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Taylor Swift Headed for Jury Trial in DJ Grabbing Incident

A federal judge on Wednesday refused to dismiss a lawsuit from a Colorado DJ who claims he was wrongfully accused of grabbing Taylor Swift inappropriately.

U.S. District Court Judge William Martinez has scheduled a nine-day trial on the matter to begin on Aug. 7 in Colorado.

David Mueller sued Swift, her mother Andrea, and her manager Frank Bell, alleging that they exerted improper pressure on his employer, radio station KYGO, to fire him following a backstage meet-and-greet in 2013. Swift countersued Mueller for assault and battery.

In his ruling, Martinez found that the litigation centers on a factual question — whether Mueller did or did not touch Swift inappropriately on the buttocks — which is a matter for a jury to decide.

Swift testified at a deposition that she is certain that Mueller intentionally grabbed her:

“And so then we get in a photo formation with me in the middle, and that’s when right as the moment came for us to pose for the photo, he took his hand and put it up my dress and grabbed onto my ass cheek, and no matter how much I scooted over it was still there,” she said. “It was not an accident, it was completely intentional, and I have never been so sure of anything in my life.”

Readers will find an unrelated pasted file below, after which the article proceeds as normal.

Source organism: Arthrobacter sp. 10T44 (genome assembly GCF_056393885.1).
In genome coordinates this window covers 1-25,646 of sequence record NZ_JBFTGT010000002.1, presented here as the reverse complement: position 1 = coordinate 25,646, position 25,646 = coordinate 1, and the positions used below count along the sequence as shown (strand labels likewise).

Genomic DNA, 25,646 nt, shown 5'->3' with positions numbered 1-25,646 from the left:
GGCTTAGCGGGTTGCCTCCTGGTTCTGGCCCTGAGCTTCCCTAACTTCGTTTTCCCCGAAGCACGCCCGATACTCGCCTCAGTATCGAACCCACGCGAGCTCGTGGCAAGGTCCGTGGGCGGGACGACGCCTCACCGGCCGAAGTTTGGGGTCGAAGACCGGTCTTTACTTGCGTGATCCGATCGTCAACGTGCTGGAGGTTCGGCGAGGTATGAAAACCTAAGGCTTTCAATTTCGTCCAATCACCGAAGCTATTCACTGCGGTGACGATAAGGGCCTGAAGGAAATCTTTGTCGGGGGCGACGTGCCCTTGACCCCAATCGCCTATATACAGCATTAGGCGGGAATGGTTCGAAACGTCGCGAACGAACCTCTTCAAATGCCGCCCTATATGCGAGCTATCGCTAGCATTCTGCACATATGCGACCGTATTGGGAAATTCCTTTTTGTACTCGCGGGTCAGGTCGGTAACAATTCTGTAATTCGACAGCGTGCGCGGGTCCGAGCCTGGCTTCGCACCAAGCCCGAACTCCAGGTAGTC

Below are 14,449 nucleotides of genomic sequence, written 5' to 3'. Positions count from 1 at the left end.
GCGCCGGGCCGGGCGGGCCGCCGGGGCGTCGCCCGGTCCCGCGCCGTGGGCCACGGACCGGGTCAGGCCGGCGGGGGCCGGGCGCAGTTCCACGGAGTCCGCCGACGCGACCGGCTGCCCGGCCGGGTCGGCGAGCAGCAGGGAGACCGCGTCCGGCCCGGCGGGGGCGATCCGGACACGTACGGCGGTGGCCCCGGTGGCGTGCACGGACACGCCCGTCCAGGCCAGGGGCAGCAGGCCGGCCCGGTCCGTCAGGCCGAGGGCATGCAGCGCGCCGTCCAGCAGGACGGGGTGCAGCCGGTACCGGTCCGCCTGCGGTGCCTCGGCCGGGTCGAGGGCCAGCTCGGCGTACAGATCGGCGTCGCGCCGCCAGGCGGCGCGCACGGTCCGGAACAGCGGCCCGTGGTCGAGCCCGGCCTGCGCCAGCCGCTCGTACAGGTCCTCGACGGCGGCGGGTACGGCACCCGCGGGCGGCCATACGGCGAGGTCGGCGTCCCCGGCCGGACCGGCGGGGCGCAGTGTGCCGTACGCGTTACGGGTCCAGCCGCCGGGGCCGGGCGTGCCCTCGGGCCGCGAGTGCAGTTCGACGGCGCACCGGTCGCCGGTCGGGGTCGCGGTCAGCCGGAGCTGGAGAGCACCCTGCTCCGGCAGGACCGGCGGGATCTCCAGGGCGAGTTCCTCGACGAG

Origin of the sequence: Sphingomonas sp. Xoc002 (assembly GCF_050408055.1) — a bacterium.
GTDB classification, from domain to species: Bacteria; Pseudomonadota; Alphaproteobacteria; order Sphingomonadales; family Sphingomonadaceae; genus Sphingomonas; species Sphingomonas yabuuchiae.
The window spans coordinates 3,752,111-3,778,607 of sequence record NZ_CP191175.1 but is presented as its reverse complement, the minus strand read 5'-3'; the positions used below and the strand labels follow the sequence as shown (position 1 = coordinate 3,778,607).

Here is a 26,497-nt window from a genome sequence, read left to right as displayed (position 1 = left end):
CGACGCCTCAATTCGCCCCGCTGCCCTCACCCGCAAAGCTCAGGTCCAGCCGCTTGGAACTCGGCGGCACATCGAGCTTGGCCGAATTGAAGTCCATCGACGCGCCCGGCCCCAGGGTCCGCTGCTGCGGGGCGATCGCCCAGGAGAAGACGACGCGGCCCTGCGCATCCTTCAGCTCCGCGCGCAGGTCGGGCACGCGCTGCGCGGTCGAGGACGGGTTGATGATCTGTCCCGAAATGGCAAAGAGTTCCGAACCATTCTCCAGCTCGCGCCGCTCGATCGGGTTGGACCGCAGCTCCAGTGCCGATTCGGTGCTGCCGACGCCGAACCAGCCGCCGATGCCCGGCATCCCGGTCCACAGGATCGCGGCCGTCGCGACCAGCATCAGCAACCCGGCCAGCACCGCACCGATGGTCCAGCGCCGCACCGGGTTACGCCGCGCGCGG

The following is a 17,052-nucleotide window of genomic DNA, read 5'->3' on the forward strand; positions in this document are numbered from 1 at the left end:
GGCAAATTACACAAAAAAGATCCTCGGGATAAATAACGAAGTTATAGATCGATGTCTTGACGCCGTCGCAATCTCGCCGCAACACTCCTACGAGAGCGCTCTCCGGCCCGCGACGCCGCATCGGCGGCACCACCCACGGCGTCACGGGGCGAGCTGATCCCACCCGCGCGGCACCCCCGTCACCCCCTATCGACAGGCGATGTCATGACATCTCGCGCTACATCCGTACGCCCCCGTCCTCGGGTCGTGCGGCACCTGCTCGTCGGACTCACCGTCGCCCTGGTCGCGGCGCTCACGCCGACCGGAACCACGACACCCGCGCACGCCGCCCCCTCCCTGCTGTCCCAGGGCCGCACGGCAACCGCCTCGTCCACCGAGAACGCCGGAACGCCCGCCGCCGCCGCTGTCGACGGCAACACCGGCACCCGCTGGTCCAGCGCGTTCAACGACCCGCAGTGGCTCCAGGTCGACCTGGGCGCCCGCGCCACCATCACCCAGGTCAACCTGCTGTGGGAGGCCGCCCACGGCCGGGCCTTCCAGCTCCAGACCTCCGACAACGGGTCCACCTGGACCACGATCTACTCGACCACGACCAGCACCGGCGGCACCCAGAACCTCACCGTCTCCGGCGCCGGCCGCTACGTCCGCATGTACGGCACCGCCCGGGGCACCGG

Mueller has adamantly denied the allegation since it was first made.

According to court documents, the day after the alleged incident took place, Bell called Robert Call, a vice president at KYGO, and related what had happened.

“He was disappointed, Taylor’s family was upset, and they were looking to us to do the right thing,” Call wrote in his notes of the conversation. “The relationship with KYGO is important and unless we act, could be gravely impacted, and that he had assured all of the Taylor team that I would handle it appropriately.”

Bell testified that he placed the call after Andrea Swift, Taylor’s mother, told him that she wanted Mueller to “not be in radio anymore, to be fired.”

Swift’s attorneys have argued that KYGO made an independent decision to fire Mueller, and that she and her team should therefore not be held liable. Martinez rejected that argument, finding that a reasonable jury could conclude that Swift’s team exerted sufficient pressure on the station to influence its decision.

“To be clear, the Court views this as a close question,” Martinez wrote. “There would appear to be nothing improper about Swift — or any other person — making an honest report to an entity with which she does business that one of its employees assaulted or harassed her. Indeed, in the undersigned’s view, the policy of the law should encourage the reporting of actual assaults, not attach liability to it.”

However, in denying Swift’s motion for summary judgment, the judge noted that the true facts of the matter are up to a jury, not a judge, to decide. “Credibility determinations are likely central to resolving this case,” he wrote.

The judge previously ruled that all parties must attend the trial. The Hollywood Reporter first reported on the ruling.

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